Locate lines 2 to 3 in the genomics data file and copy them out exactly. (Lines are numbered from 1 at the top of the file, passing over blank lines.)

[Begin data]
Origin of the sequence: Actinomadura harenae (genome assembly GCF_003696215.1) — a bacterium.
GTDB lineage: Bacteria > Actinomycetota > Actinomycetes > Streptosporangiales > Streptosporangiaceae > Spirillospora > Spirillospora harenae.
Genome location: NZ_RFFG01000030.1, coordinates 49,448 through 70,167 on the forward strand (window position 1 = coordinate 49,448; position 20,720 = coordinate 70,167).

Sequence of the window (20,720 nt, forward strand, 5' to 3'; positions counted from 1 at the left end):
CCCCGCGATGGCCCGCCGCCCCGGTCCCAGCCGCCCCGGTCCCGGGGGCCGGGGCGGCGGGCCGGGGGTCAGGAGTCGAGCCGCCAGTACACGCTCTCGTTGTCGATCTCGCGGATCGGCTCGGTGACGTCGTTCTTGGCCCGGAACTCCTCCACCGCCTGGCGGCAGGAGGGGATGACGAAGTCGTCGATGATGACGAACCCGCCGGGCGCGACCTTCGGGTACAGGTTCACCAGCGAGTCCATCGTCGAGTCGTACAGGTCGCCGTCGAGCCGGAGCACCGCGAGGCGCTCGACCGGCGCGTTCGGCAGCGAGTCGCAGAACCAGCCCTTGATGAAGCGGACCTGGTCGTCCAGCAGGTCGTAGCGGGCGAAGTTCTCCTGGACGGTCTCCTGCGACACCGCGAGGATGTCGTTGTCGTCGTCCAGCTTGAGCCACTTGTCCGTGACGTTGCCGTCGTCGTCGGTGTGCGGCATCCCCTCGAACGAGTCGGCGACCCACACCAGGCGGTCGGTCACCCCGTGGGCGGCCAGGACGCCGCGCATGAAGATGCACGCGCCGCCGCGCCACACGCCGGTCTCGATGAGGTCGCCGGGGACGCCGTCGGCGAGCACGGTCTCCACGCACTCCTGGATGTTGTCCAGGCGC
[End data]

GTDB lineage: Bacteria > Actinomycetota > Actinomycetes > Streptosporangiales > Streptosporangiaceae > Spirillospora > Spirillospora harenae.
Genome location: NZ_RFFG01000030.1, coordinates 49,448 through 70,167 on the forward strand (window position 1 = coordinate 49,448; position 20,720 = coordinate 70,167).